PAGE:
Salomé Karwah survived Ebola and helped turn the tide of the epidemic, winning international recognition. Tragically, she has now died from post-childbirth complications, but might have lived without the stigma against Ebola survivors. In combination with the lack of post-natal medical care in her homeland, these irrational fears cost the world a true hero.
When Ebola came to Liberia in 2014, Karwah was a nursing assistant. Her parents, brother and more distant family members died of the disease, but Karwah herself recovered, along with her sister and fiance. Subsequently, she went to work at the Médecins Sans Frontières (MSF) treatment unit that had helped her survive.
Since you can't catch Ebola twice, Karwah was able to touch the sick without wearing multiple layers of gloves. The combination of her medical knowledge, experience of the disease, empathy for the sick, and extraordinary energy helped save numerous lives. She worked as a mental health counselor giving people the will to live. When Time Magazine made the teams confronting Ebola their people of the year for 2014, she was one of those they highlighted.
On February 17 this year Karwah gave birth to her fourth child by cesarean section, and was discharged on the 20th. Within a few hours of coming home, she went into convulsions for reasons unknown. On being rushed to hospital she was denied treatment by panicked staff. “They said she was an Ebola survivor,” her sister told Time. “They didn’t want contact with her fluids. They all gave her distance. No one would give her an injection.” Karwah joins five of the authors of the original paper describing the outbreak in losing her life. While she did not die directly from Ebola, there is a high chance she would still be alive were it not for fear of her status as a survivor.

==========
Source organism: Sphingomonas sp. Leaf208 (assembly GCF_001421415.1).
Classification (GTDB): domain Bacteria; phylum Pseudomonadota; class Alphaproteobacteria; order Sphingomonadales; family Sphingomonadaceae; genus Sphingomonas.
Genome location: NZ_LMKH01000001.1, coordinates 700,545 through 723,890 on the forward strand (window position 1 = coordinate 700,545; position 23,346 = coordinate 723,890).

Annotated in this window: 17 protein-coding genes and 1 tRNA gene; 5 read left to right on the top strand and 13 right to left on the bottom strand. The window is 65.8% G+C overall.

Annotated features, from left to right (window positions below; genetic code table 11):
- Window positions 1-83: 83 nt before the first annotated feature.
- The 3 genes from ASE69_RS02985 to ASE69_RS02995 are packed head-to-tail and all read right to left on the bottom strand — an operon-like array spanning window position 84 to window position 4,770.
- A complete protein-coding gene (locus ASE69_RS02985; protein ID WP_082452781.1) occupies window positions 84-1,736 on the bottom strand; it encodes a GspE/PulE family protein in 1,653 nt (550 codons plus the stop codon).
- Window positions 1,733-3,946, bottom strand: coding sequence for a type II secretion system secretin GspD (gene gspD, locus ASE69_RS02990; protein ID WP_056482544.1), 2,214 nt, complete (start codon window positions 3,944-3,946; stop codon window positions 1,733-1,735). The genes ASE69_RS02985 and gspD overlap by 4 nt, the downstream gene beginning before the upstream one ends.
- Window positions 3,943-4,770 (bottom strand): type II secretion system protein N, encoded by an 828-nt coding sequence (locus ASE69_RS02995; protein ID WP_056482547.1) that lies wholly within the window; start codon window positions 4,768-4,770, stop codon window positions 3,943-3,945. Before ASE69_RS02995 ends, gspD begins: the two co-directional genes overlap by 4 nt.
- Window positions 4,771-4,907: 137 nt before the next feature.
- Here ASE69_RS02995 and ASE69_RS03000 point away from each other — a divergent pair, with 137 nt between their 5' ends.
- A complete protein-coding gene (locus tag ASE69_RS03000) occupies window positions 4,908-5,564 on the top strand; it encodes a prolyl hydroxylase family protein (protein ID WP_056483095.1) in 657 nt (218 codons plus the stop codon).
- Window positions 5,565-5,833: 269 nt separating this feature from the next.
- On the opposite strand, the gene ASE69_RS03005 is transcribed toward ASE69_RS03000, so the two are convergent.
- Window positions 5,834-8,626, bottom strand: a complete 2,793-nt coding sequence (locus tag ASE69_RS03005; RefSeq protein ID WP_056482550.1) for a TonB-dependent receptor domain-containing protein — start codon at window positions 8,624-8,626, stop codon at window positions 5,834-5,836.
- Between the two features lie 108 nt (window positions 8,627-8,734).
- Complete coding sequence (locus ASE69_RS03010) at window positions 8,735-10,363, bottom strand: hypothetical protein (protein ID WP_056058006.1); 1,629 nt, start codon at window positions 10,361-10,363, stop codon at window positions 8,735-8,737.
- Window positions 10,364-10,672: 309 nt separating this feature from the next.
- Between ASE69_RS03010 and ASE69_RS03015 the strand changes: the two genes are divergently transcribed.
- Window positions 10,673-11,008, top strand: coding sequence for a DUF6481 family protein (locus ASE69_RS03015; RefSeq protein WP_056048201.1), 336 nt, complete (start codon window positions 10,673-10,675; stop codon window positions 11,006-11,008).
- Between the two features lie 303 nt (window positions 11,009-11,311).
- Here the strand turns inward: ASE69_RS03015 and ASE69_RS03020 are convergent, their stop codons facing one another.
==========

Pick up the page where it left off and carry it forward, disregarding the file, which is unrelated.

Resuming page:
The tragedy serves as a reminder that the social context for diseases can be as important and disastrous as the medical conditions themselves. Although there is some uncertainty about how long after recovery people remain infectious, the chance that anyone could have caught the disease from someone who recovered almost three years ago is infinitesimal. The fear is not surprising, however. After all, at the height of the epidemic, there were demands for the wealthy world, the United States in particular, to ban travel from affected countries, lest the disease jump continents.
Even then it was easy to prove that there was very little risk to nations with advanced medical systems, and that such a ban would instead have greatly increased the death toll by preventing medical teams from helping bring it under control. With educated people safely clear of the outbreak refusing to listen to reason, the reaction of the staff who refused to assist Karwah is all too predictable.
The West African Ebola epidemic killed an estimated 11,000 people, with another 17,000 surviving the traumatic disease. The disruption and diversion of medical resources from other diseases almost certainly killed even more people. It could, however, have been far worse.
The world can thank a combination of astute aid from richer nations and the heroic efforts of people on the ground for saving hundreds of thousands of lives. The provision of beds that allowed doctors to treat patients in relative safety is thought to have prevented more than 50,000 cases in just one country, but it was primarily local medical teams like Karwah's who stopped transmission. Tragically, it will be a long time before medical facilities in the region recover from the strain, which may have played a part in Karwah's death.